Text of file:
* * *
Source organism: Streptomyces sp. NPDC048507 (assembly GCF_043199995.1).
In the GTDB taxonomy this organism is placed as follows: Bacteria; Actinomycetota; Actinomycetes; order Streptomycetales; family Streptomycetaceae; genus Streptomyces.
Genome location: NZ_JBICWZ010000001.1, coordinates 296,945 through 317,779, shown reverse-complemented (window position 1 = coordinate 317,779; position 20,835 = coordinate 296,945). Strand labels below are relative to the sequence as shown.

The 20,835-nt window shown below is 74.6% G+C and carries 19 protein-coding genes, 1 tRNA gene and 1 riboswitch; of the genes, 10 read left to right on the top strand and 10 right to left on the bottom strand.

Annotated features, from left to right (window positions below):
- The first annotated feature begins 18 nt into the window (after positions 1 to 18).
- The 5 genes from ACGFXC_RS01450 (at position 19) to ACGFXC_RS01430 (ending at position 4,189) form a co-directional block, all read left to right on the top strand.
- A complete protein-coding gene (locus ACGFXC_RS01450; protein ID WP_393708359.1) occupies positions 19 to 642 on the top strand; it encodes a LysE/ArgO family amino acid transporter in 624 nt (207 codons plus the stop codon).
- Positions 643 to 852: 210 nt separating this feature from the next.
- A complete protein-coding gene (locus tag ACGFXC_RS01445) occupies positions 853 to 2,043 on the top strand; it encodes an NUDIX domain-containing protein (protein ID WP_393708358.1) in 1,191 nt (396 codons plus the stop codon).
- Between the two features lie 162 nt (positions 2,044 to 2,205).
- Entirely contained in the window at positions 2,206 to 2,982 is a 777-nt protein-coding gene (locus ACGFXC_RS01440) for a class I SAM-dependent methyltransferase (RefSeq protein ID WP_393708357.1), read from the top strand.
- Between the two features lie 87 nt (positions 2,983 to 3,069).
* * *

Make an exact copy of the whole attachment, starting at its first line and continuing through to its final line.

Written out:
Source organism: Streptomyces sp. NPDC048507 (assembly GCF_043199995.1).
In the GTDB taxonomy this organism is placed as follows: Bacteria; Actinomycetota; Actinomycetes; order Streptomycetales; family Streptomycetaceae; genus Streptomyces.
Genome location: NZ_JBICWZ010000001.1, coordinates 296,945 through 317,779, shown reverse-complemented (window position 1 = coordinate 317,779; position 20,835 = coordinate 296,945). Strand labels below are relative to the sequence as shown.

The 20,835-nt window shown below is 74.6% G+C and carries 19 protein-coding genes, 1 tRNA gene and 1 riboswitch; of the genes, 10 read left to right on the top strand and 10 right to left on the bottom strand.

Annotated features, from left to right (window positions below):
- The first annotated feature begins 18 nt into the window (after positions 1 to 18).
- The 5 genes from ACGFXC_RS01450 (at position 19) to ACGFXC_RS01430 (ending at position 4,189) form a co-directional block, all read left to right on the top strand.
- A complete protein-coding gene (locus ACGFXC_RS01450; protein ID WP_393708359.1) occupies positions 19 to 642 on the top strand; it encodes a LysE/ArgO family amino acid transporter in 624 nt (207 codons plus the stop codon).
- Positions 643 to 852: 210 nt separating this feature from the next.
- A complete protein-coding gene (locus tag ACGFXC_RS01445) occupies positions 853 to 2,043 on the top strand; it encodes an NUDIX domain-containing protein (protein ID WP_393708358.1) in 1,191 nt (396 codons plus the stop codon).
- Between the two features lie 162 nt (positions 2,044 to 2,205).
- Entirely contained in the window at positions 2,206 to 2,982 is a 777-nt protein-coding gene (locus ACGFXC_RS01440) for a class I SAM-dependent methyltransferase (RefSeq protein ID WP_393708357.1), read from the top strand.
- Between the two features lie 87 nt (positions 2,983 to 3,069).